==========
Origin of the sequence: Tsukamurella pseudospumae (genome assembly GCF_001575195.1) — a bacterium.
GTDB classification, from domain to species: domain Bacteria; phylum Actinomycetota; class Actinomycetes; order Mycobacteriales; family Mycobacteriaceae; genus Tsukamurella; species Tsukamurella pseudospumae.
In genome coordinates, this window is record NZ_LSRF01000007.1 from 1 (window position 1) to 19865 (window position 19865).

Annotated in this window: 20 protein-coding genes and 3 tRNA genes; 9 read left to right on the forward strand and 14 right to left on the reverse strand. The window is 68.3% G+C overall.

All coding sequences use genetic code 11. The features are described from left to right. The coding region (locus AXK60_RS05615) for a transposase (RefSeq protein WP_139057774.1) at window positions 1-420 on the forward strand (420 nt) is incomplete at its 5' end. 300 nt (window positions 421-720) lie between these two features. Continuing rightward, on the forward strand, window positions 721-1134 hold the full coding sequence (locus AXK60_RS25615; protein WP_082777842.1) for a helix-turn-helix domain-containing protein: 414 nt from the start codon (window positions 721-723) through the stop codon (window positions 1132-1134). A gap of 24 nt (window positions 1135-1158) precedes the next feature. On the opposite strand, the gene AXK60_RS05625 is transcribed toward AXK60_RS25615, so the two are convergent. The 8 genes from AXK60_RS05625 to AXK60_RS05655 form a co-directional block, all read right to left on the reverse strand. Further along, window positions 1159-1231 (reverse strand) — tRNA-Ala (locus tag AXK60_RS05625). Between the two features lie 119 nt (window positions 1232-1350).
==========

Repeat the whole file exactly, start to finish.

Origin of the sequence: Tsukamurella pseudospumae (genome assembly GCF_001575195.1) — a bacterium.
GTDB classification, from domain to species: domain Bacteria; phylum Actinomycetota; class Actinomycetes; order Mycobacteriales; family Mycobacteriaceae; genus Tsukamurella; species Tsukamurella pseudospumae.
In genome coordinates, this window is record NZ_LSRF01000007.1 from 1 (window position 1) to 19865 (window position 19865).

Annotated in this window: 20 protein-coding genes and 3 tRNA genes; 9 read left to right on the forward strand and 14 right to left on the reverse strand. The window is 68.3% G+C overall.

All coding sequences use genetic code 11. The features are described from left to right. The coding region (locus AXK60_RS05615) for a transposase (RefSeq protein WP_139057774.1) at window positions 1-420 on the forward strand (420 nt) is incomplete at its 5' end. 300 nt (window positions 421-720) lie between these two features. Continuing rightward, on the forward strand, window positions 721-1134 hold the full coding sequence (locus AXK60_RS25615; protein WP_082777842.1) for a helix-turn-helix domain-containing protein: 414 nt from the start codon (window positions 721-723) through the stop codon (window positions 1132-1134). A gap of 24 nt (window positions 1135-1158) precedes the next feature. On the opposite strand, the gene AXK60_RS05625 is transcribed toward AXK60_RS25615, so the two are convergent. The 8 genes from AXK60_RS05625 to AXK60_RS05655 form a co-directional block, all read right to left on the reverse strand. Further along, window positions 1159-1231 (reverse strand) — tRNA-Ala (locus tag AXK60_RS05625). Between the two features lie 119 nt (window positions 1232-1350).